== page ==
A machete, a shovel, a bottle of tordon and a hundred seedlings- black cherry, black oak, chinkapin oak, gray dogwood, witchhazel, hazelnut, hawthorn, and shortleaf pine.
Hitting up the wreckage of last fall’s tornado, killing some autumn olive and honeysuckle and multiflora rose that have invaded the understory, replanting with natives. It’s the very beginning of a long process, and when anyone asks I deploy the old chestnut about eating an elephant, one bite at a time.
Most of the trees, upright or down, are what remain of the forest which grew in my grandfather’s lifetime. He bought the land in the 40’s and logged off most of the valuable timber- white oak, walnut, and cherry- to pay the bank note and build a house. The forest I hunted and explored as a child was largely hickory and elm, birch and sycamore, the balance timber trees too small to harvest decades before. The same story has played out on farms and in woodlots throughout the west- in places where tree cover hasn’t changed, tree species composition has- with knock-on effects to wildlife.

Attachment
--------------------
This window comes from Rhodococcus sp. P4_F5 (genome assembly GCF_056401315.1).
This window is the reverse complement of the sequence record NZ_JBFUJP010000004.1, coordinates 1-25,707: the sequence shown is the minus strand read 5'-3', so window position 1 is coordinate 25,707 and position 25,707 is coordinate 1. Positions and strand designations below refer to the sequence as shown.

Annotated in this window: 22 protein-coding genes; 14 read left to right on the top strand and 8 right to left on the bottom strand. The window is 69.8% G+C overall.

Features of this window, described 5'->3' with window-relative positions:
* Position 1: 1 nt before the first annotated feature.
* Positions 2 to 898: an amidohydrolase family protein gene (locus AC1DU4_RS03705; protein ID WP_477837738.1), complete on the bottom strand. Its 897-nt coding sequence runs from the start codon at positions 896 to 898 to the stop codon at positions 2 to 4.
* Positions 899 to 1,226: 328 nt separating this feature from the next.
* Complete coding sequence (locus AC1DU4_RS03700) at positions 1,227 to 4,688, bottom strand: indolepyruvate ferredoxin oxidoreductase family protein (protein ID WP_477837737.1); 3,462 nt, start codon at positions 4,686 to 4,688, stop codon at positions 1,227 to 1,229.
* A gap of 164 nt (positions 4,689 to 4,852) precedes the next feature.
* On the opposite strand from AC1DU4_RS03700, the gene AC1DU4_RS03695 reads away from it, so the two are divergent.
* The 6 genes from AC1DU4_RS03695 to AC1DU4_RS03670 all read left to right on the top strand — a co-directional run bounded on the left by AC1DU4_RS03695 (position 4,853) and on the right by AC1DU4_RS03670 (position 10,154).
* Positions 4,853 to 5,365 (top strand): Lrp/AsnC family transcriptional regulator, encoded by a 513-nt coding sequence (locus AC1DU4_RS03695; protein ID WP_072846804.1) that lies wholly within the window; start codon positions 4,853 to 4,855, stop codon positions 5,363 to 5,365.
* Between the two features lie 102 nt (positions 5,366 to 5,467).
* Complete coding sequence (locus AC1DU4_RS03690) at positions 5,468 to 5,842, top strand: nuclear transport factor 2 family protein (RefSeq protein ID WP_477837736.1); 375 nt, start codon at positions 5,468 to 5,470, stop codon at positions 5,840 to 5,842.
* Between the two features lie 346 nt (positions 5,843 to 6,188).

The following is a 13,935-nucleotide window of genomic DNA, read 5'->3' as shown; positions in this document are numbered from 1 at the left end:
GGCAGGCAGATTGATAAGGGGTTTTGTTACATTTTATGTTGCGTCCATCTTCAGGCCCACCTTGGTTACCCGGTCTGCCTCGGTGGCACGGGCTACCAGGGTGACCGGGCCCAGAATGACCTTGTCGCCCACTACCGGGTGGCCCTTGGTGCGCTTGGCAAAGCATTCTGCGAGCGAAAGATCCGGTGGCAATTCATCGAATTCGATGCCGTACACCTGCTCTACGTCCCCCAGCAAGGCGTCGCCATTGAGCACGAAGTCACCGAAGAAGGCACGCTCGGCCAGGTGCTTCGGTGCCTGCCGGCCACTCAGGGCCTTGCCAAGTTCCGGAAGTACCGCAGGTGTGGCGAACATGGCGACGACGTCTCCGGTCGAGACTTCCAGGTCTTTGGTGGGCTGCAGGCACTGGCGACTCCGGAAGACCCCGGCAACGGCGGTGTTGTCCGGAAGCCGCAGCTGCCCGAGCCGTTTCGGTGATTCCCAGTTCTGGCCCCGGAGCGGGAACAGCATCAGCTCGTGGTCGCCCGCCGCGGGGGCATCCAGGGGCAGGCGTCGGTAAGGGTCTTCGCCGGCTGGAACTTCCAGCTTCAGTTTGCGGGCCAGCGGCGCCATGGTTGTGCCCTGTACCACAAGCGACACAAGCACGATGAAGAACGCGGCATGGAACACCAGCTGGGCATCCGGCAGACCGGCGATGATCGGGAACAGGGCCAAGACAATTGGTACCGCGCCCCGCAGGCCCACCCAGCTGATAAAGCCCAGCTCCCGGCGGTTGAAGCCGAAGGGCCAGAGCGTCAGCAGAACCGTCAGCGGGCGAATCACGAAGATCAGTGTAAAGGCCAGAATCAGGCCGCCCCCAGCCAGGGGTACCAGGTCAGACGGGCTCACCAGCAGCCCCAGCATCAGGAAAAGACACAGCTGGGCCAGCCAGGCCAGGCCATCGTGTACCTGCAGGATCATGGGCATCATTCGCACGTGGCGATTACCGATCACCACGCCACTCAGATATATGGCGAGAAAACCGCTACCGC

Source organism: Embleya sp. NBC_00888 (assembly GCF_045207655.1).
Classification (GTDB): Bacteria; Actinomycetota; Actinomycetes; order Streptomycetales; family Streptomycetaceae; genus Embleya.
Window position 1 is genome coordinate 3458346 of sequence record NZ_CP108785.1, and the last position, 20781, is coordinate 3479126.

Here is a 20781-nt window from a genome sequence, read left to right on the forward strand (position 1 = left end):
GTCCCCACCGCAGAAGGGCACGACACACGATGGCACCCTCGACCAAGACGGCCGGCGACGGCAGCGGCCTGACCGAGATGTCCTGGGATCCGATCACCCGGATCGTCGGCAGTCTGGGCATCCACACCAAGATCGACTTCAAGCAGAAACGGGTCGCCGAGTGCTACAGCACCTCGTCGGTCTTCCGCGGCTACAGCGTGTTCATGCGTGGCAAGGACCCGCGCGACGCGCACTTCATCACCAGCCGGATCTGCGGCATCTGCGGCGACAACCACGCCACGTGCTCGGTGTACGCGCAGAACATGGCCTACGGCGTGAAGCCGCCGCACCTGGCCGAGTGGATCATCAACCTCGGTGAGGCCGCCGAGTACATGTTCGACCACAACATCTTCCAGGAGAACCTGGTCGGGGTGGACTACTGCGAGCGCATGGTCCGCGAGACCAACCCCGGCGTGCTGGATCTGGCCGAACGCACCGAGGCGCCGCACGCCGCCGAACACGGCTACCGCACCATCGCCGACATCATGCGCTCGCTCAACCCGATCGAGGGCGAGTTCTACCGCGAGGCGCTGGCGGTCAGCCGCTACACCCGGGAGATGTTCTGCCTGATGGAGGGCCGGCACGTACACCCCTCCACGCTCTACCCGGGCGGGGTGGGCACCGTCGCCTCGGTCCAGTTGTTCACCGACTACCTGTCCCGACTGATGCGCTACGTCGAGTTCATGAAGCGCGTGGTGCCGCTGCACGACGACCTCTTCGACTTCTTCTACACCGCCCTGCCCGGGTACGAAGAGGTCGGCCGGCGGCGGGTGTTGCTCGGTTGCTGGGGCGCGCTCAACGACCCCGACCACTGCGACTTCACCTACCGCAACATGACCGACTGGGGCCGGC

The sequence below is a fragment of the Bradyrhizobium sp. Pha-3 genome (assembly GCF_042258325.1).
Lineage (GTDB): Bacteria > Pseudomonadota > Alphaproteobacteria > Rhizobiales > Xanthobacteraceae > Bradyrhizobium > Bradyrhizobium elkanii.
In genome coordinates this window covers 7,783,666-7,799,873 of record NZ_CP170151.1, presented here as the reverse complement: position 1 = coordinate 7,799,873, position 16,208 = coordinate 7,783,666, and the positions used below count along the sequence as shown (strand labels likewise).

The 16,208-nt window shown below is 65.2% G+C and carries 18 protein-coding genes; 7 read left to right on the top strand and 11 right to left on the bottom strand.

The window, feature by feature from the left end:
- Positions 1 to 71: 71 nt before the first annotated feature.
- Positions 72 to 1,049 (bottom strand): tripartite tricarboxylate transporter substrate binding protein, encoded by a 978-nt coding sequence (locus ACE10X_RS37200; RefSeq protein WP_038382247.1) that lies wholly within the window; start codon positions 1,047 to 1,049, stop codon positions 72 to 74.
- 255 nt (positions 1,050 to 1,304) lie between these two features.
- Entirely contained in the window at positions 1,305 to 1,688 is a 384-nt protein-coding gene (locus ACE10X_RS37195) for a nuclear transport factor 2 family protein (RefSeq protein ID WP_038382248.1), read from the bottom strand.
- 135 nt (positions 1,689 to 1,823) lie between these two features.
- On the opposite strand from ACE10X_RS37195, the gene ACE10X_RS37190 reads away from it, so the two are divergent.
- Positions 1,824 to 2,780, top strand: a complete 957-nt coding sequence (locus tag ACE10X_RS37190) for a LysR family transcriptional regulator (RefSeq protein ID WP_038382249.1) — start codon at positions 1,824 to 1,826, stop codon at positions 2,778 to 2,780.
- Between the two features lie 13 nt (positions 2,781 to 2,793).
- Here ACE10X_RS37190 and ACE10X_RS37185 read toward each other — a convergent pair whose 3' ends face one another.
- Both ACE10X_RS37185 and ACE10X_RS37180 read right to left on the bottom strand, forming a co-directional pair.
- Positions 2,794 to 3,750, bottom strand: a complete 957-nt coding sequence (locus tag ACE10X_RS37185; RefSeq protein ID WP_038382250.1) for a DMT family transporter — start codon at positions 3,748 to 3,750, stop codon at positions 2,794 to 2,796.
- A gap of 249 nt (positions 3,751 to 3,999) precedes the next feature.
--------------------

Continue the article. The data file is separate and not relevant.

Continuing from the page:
I plant some withhazel along the gravel bar, hoping roots will keep it from moving. Cows haven’t grazed down here in nearly twenty years, haven’t wallowed in water all summer, trampling down banks, widening the stream. It’s recovering- gravel and sand building up in places, narrowing the channel. The creek is deeper, its bottom less silty and sandy. I sit on the bank and open a Coke and watch the dog wade, realizing the forest my grandfather experienced wasn’t the one I did. The forest of my descendants won’t be mine, either.